Mass Effect 3 is the latest, and last title, in the Mass Effect Trilogy. Developed by the good folks over at Bioware and published by EA, Mass Effect 3 continues where its predecessor left off. So much so that you can even import your character from the previous title and continue the storyline. This is my first foray into the Mass Effect titles, however, so I didn’t have that luxury. What I did have, however, was a fresh set of eyes to see an engaging storyline, some interesting character development, and a whole lotta of ass-kicking.
The story, for me, starts off on board a ship where, before the opening cut scene begins, I chose my identity. Mass Effect 3 operates much like the Deus Ex titles where game tone is based around decisions made in the game, but it adds a layer of role playing by giving the player options on how to structure their character’s strengths, weaknesses and abilities.
Once in the game things become more clear as we learn Commander Shepard’s goal is to save the galaxy from the Reapers, an alien lifeform hell-bent on destroying all other forms of life, by pulling together citizens, politicians and soldiers all while fighting a group called Cerberus who have their own intentions. I found the gameplay to be exciting and interesting enough that I continued to play past my self-alloted time, well into the time I should be sleeping in order to function correctly at work the next morning.
Every detail in this game, from the trim on clothing to the crumbled shell of a destroyed plane, add a sense of atmosphere that keeps this game feeling real. Even if I know the aliens I am shooting at aren’t real, the game doesn’t give me a chance to second guess it. From the moment the story becomes clear it seems like a constant stream of running, fighting and surviving until I reach a point in the game where my actions become far less linear, in that i’m being pushed in one direction, and really are left up to me. Given the chance to explore and interact with characters really opens the story up so much more.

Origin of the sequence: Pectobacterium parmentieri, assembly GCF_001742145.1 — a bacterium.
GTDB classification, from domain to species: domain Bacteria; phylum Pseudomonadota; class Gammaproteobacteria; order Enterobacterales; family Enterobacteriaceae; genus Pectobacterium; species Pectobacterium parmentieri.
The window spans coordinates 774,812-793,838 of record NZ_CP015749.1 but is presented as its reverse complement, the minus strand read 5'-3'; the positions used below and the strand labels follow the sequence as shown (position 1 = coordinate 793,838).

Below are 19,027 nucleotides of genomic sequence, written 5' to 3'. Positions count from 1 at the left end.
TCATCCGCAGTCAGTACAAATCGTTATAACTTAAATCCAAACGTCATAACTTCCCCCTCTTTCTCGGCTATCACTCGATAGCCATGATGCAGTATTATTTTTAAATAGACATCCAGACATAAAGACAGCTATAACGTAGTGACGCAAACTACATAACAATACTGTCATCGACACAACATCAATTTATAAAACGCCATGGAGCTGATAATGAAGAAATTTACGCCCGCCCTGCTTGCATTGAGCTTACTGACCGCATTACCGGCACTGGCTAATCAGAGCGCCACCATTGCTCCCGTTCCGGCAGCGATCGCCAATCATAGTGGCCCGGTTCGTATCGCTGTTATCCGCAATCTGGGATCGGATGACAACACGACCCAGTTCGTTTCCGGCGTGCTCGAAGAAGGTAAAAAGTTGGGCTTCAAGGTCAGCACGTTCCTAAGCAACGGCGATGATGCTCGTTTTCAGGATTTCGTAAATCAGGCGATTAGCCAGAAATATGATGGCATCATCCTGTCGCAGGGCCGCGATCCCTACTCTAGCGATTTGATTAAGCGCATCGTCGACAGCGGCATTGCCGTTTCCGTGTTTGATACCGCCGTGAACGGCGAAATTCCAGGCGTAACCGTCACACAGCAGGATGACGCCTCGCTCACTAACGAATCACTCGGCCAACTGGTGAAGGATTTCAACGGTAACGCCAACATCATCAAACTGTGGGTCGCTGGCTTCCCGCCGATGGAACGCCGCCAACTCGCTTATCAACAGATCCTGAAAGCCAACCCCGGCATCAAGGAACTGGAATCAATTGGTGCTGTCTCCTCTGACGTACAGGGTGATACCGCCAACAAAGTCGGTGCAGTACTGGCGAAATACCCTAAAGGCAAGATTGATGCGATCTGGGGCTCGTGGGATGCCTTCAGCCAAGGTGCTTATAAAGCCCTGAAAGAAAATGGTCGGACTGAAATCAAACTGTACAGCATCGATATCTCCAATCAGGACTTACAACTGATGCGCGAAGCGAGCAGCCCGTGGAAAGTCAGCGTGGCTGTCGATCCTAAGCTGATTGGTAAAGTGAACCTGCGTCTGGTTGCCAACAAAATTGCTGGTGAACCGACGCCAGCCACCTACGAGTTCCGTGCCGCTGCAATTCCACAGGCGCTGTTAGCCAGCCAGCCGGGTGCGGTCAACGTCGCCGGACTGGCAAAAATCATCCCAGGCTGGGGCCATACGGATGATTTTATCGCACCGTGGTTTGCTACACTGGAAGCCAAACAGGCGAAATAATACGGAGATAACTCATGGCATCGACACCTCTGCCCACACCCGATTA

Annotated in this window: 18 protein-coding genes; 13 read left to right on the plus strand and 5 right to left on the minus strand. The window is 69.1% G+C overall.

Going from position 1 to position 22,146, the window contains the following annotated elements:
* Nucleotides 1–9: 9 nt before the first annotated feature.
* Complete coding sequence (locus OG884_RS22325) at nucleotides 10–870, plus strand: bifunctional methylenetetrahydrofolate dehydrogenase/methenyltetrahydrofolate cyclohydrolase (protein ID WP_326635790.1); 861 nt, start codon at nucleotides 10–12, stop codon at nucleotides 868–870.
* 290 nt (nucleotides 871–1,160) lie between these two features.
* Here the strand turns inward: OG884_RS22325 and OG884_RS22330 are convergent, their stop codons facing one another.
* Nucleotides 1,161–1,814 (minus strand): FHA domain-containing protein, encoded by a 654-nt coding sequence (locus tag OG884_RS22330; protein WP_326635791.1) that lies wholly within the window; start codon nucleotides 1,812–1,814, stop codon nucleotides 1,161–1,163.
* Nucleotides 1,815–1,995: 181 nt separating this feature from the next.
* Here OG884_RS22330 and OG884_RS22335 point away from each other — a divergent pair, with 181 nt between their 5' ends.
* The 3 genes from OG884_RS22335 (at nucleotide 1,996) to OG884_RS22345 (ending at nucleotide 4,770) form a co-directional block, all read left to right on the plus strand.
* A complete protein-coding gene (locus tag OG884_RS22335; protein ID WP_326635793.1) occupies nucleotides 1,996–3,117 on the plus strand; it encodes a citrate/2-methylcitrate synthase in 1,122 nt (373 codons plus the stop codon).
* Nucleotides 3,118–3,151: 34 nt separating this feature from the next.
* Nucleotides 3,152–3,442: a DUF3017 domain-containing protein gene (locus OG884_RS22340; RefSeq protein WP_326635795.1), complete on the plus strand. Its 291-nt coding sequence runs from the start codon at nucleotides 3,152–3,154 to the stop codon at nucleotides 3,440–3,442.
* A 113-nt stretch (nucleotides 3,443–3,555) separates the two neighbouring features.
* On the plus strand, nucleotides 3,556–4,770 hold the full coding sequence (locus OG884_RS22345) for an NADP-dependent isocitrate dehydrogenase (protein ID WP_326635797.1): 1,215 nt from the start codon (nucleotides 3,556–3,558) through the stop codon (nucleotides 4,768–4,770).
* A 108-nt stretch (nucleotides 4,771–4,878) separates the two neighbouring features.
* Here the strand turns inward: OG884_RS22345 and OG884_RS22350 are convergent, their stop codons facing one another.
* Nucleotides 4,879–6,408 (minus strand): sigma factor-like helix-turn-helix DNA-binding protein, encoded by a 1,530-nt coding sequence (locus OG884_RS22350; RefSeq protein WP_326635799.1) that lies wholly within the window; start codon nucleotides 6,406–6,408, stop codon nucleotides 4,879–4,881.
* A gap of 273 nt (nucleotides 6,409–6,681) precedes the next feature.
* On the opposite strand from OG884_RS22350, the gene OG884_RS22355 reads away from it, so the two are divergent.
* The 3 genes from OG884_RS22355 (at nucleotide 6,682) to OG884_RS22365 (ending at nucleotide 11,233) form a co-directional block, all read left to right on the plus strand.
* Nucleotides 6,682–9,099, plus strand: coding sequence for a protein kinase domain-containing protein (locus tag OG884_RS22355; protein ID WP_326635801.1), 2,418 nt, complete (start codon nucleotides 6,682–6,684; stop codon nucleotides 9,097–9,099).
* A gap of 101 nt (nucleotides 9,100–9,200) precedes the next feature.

Despite the controls being difficult to maneuver around, I got the hang of it within an hour. Seriously though, whoever thought to put the use, run and cover key as the same bind deserves some sort of medal. Like, the “creator of the dumbest idea ever” award.
It wasn’t until the next day that I got a very tempting taste of ME3’s multiplayer mode. Multiplayer in Mass Effect 3 operates on an entirely different level. What I expected was a standard multiplayer mode like deathmatch, capture the flag or king of the hill, but ME3’s multiplayer through me for a loop. Multiplayer is a four person co-op match set around capturing enemy strongholds by surviving waves of increasingly difficult enemies, some which will downright make you shit your pants.
The Brute isn’t so bad, but the banshee – an enemy who likes to scream, teleport – will fuck you up. Each multiplayer missions was designed specifically for multiplayer and helps players who complete them attain the so called “perfect ending” to their single player campaign through galactic readiness.
The maximum level that created characters can reach is level 20, and just like in campaign mode, leveling up will include skill branches. But you can chose from many different roles and characters in game to benefit your team, regardless of its structure.
So in total, after my initial rage over the fact I had to install Origin to play, and the attempt to circumvent the program by loading Mass Effect 3 through steam, Mass Effect 3 is one of those games where if you haven’t played the first two you might miss out on a piece of the story.
Bioware does an amazing job for filling in the gaps, however, without wasting to much time on the past. Casual glances, dialogue and body language tell a greater story than the cutscenes, which I can assure you there are no lack of.
While there are a few things that make this game less tolerable, like the system it is on and the internet’s dissatisfaction with the ending, ME3 is definitely starting the year out right.
Overall Rating: 4/5
Mass Effect 3 was reviewed on the PC platform